Occupational accidents and disease exert a significant burden on the world in terms of human and financial costs. They hinder us all and blight millions of lives.
New figures which begin to quantify this stark truth were revealed at the World Congress on Safety and Health at Work in Singapore (September 2017), a triennial gathering where leading organisations for safety and health connect with ministers, policymakers and some of the world’s largest corporations.
When the total cost of illnesses, injuries and deaths at work every year is revealed by the International Labour Organization (ILO) to be 3.94% of global GDP, or $2.99trn (£2.1trn), even those interested more in economic performance and profit than human lives should sit up and take notice.
The new estimates – the most accurate yet – represent the combined GDP of the world’s 130 poorest countries. So the costs, both financial and human, are significant for us all. In Europe, according to EU-OSHA, work-related ill-health and injury costs the European Union 3.3% of its GDP, amounting to around €476bn (£420bn) every year.
This was the first attempt to determine cost as a percentage of GDP loss due to occupational injuries and work-related diseases from ILO Global Estimates 2017 and the Global Burden of Disease report 2015.
The improved information gives a clearer picture of where we need to focus attention. At 52.1%, occupational cancers cause the most work-related deaths in the EU each year. Worldwide, one person dies every 43 seconds from work-related cancer, which claims an estimated 742,000 lives each year. These statistics inform IOSH’s global No Time to Lose campaign aiming to prevent occupational cancer.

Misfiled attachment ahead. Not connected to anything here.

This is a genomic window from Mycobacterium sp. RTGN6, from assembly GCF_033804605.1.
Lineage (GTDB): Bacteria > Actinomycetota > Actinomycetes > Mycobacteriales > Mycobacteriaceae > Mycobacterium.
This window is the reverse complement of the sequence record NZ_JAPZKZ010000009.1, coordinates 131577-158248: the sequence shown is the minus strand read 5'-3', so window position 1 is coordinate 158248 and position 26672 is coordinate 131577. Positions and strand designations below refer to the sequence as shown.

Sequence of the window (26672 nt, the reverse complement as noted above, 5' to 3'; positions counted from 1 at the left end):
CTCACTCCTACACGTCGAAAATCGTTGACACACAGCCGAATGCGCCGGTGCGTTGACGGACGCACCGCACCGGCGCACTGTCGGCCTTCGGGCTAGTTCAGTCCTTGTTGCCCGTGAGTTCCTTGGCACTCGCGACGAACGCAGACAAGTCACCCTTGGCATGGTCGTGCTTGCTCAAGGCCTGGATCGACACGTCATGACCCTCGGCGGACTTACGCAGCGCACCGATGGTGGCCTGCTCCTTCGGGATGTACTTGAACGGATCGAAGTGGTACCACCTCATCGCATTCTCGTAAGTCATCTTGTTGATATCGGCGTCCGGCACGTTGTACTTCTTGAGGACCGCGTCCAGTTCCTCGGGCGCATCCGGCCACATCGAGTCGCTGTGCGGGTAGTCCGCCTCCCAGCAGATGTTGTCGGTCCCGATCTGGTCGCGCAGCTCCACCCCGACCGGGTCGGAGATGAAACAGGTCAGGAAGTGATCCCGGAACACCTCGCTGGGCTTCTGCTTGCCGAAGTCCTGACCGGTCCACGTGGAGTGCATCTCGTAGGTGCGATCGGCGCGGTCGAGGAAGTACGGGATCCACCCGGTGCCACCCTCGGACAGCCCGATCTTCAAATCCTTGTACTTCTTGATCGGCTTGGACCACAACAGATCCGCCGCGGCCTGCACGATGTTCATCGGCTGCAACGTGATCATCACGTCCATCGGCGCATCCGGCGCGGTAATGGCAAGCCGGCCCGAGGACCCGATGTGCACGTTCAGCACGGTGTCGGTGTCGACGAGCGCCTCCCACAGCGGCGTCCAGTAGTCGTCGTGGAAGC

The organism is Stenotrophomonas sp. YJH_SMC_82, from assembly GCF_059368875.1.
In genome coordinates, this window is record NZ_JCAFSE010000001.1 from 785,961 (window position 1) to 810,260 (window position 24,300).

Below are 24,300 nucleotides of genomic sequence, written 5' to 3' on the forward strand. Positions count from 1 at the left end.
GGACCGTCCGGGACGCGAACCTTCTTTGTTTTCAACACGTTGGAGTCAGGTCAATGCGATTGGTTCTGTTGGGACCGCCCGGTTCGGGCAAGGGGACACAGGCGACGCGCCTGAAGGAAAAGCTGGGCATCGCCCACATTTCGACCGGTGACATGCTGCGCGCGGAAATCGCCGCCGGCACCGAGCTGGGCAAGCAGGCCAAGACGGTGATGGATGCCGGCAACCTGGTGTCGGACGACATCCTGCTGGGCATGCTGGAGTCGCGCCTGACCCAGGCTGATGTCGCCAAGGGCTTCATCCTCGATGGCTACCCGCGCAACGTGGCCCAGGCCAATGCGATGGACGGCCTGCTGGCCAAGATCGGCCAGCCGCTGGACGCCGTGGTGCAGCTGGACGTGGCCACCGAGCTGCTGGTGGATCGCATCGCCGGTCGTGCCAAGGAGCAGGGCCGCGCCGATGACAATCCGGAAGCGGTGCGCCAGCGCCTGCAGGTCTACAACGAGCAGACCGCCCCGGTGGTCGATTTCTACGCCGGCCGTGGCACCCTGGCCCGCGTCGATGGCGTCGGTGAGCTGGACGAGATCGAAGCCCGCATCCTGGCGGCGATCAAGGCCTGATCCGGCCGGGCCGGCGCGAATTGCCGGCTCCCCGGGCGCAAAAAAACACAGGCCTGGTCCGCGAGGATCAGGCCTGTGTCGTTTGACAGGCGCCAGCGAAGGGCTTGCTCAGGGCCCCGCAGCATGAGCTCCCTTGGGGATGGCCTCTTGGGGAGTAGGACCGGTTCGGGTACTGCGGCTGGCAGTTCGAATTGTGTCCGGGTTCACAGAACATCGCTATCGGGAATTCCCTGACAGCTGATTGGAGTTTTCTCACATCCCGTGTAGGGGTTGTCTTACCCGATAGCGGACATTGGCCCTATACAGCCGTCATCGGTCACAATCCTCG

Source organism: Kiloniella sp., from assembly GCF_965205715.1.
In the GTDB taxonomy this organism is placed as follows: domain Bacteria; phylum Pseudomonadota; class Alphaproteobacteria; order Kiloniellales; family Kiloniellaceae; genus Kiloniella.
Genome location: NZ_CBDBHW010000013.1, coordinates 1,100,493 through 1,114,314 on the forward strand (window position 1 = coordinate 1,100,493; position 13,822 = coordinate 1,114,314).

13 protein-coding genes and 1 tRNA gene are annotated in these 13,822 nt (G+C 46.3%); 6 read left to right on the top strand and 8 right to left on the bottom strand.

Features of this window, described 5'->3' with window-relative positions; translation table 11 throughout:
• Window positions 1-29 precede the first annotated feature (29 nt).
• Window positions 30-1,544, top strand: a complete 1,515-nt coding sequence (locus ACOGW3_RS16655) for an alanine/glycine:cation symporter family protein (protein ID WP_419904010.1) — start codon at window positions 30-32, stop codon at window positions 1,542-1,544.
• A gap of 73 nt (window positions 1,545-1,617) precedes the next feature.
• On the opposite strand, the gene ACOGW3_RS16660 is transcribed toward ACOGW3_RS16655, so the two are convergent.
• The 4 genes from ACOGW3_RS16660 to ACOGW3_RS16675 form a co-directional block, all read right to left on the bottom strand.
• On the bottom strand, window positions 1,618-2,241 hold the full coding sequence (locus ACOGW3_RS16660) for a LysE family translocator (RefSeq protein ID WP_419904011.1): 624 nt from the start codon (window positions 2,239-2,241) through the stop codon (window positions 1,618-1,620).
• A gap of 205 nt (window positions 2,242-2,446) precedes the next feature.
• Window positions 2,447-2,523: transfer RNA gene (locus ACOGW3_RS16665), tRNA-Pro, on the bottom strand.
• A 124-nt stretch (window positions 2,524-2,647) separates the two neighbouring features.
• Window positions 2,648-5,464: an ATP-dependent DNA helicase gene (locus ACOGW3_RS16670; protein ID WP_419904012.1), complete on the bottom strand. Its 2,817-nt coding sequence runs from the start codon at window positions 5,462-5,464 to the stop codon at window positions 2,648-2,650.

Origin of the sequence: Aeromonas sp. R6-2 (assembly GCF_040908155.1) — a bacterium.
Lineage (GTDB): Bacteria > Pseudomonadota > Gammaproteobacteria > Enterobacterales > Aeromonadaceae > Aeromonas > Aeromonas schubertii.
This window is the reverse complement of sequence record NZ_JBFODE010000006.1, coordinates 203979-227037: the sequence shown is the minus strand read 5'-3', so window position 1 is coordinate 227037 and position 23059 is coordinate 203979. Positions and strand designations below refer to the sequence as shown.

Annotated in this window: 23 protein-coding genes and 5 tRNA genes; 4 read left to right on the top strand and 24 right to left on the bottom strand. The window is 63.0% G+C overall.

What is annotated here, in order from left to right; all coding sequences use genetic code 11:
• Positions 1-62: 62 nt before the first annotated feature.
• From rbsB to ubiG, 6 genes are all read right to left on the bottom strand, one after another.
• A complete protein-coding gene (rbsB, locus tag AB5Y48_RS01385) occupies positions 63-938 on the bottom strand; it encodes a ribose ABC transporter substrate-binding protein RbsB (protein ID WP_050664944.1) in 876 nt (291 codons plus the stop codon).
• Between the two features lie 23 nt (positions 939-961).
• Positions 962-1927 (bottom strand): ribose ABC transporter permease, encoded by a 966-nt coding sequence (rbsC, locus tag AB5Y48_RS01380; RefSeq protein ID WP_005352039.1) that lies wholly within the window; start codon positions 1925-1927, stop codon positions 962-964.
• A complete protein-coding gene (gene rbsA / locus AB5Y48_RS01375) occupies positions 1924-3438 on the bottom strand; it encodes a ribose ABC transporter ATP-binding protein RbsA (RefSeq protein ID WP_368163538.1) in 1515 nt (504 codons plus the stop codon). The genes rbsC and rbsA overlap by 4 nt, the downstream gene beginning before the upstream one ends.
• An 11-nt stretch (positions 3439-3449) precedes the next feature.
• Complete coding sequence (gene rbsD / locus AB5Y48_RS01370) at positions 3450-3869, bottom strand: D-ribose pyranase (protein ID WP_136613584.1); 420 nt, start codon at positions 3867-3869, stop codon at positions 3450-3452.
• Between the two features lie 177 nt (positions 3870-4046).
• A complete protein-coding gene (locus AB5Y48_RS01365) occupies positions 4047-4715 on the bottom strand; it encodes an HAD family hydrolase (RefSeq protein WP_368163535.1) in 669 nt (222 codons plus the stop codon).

High-level support offered by organisations and governments at the world congress is now helping Vision Zero to take shape
The good news is that almost every workplace accident or occupational disease is preventable if we’re trained well and we take sufficient responsibility for ourselves and the people we employ, manage and work with.
In answer to these grim figures, the World Congress on Safety and Health at Work presented a blueprint for prevention and zero harm. It’s called Vision Zero.
What does it mean for the world, and how can we achieve it? That’s what I sought to address as chair of the education and training section of the International Social Security Association.
In a technical session on Vision Zero and a symposium I led on the future of occupational safety and health training, we explored the new seven golden rules of Vision Zero, how accredited trainers can now register with the www.visionzero.global website to receive free materials and carry out Vision Zero training, and practical ways to make progress on the scheme’s journey.
This is not a new vision, but IOSH has contributed to developing and refining it, investing in influential research by Professor Gerard Zwetsloot and others in the past ten years to define it and explore how to realise it.
High-level support offered by organisations and governments at the world congress is now helping it to take shape.
We look forward to continuing to help translate Vision Zero into reality in collaboration with the many partner organisations committing themselves to this worldwide. It’s a cause that will deliver benefits for everyone.